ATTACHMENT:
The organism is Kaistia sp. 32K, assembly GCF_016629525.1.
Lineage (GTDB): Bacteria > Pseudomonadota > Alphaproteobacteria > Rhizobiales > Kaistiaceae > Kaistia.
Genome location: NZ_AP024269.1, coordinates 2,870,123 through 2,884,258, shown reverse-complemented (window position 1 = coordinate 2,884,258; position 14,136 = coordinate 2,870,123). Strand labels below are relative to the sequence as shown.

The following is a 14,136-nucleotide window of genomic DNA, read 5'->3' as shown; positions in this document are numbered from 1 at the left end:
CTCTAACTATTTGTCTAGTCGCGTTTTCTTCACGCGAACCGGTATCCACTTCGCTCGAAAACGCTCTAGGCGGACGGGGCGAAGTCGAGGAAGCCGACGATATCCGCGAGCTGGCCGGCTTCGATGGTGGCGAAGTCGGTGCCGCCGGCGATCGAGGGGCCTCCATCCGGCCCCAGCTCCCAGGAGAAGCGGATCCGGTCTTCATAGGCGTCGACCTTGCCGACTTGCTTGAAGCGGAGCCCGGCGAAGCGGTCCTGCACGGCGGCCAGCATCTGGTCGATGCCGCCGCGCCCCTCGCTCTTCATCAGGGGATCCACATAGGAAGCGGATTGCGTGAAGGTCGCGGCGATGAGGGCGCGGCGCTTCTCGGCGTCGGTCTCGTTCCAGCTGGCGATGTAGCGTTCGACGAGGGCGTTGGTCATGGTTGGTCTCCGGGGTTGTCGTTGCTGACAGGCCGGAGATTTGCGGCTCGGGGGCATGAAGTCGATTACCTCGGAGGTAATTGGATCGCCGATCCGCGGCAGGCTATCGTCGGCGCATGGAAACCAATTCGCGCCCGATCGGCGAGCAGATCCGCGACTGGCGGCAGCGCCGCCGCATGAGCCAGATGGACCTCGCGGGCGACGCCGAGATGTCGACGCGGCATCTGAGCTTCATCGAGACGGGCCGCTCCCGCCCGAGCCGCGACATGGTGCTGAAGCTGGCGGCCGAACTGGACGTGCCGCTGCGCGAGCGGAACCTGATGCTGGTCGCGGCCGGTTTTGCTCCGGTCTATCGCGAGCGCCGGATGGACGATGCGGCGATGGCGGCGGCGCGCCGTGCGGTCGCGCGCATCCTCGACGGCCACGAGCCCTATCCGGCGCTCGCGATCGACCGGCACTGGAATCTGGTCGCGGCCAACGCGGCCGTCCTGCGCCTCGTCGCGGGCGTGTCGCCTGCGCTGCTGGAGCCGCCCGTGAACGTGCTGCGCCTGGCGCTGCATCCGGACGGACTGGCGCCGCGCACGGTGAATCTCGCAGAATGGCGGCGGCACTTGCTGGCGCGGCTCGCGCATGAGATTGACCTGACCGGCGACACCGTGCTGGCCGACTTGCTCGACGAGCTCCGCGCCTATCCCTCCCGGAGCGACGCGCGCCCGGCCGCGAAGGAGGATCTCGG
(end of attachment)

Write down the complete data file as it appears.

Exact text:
The organism is Kaistia sp. 32K, assembly GCF_016629525.1.
Lineage (GTDB): Bacteria > Pseudomonadota > Alphaproteobacteria > Rhizobiales > Kaistiaceae > Kaistia.
Genome location: NZ_AP024269.1, coordinates 2,870,123 through 2,884,258, shown reverse-complemented (window position 1 = coordinate 2,884,258; position 14,136 = coordinate 2,870,123). Strand labels below are relative to the sequence as shown.

The following is a 14,136-nucleotide window of genomic DNA, read 5'->3' as shown; positions in this document are numbered from 1 at the left end:
CTCTAACTATTTGTCTAGTCGCGTTTTCTTCACGCGAACCGGTATCCACTTCGCTCGAAAACGCTCTAGGCGGACGGGGCGAAGTCGAGGAAGCCGACGATATCCGCGAGCTGGCCGGCTTCGATGGTGGCGAAGTCGGTGCCGCCGGCGATCGAGGGGCCTCCATCCGGCCCCAGCTCCCAGGAGAAGCGGATCCGGTCTTCATAGGCGTCGACCTTGCCGACTTGCTTGAAGCGGAGCCCGGCGAAGCGGTCCTGCACGGCGGCCAGCATCTGGTCGATGCCGCCGCGCCCCTCGCTCTTCATCAGGGGATCCACATAGGAAGCGGATTGCGTGAAGGTCGCGGCGATGAGGGCGCGGCGCTTCTCGGCGTCGGTCTCGTTCCAGCTGGCGATGTAGCGTTCGACGAGGGCGTTGGTCATGGTTGGTCTCCGGGGTTGTCGTTGCTGACAGGCCGGAGATTTGCGGCTCGGGGGCATGAAGTCGATTACCTCGGAGGTAATTGGATCGCCGATCCGCGGCAGGCTATCGTCGGCGCATGGAAACCAATTCGCGCCCGATCGGCGAGCAGATCCGCGACTGGCGGCAGCGCCGCCGCATGAGCCAGATGGACCTCGCGGGCGACGCCGAGATGTCGACGCGGCATCTGAGCTTCATCGAGACGGGCCGCTCCCGCCCGAGCCGCGACATGGTGCTGAAGCTGGCGGCCGAACTGGACGTGCCGCTGCGCGAGCGGAACCTGATGCTGGTCGCGGCCGGTTTTGCTCCGGTCTATCGCGAGCGCCGGATGGACGATGCGGCGATGGCGGCGGCGCGCCGTGCGGTCGCGCGCATCCTCGACGGCCACGAGCCCTATCCGGCGCTCGCGATCGACCGGCACTGGAATCTGGTCGCGGCCAACGCGGCCGTCCTGCGCCTCGTCGCGGGCGTGTCGCCTGCGCTGCTGGAGCCGCCCGTGAACGTGCTGCGCCTGGCGCTGCATCCGGACGGACTGGCGCCGCGCACGGTGAATCTCGCAGAATGGCGGCGGCACTTGCTGGCGCGGCTCGCGCATGAGATTGACCTGACCGGCGACACCGTGCTGGCCGACTTGCTCGACGAGCTCCGCGCCTATCCCTCCCGGAGCGACGCGCGCCCGGCCGCGAAGGAGGATCTCGG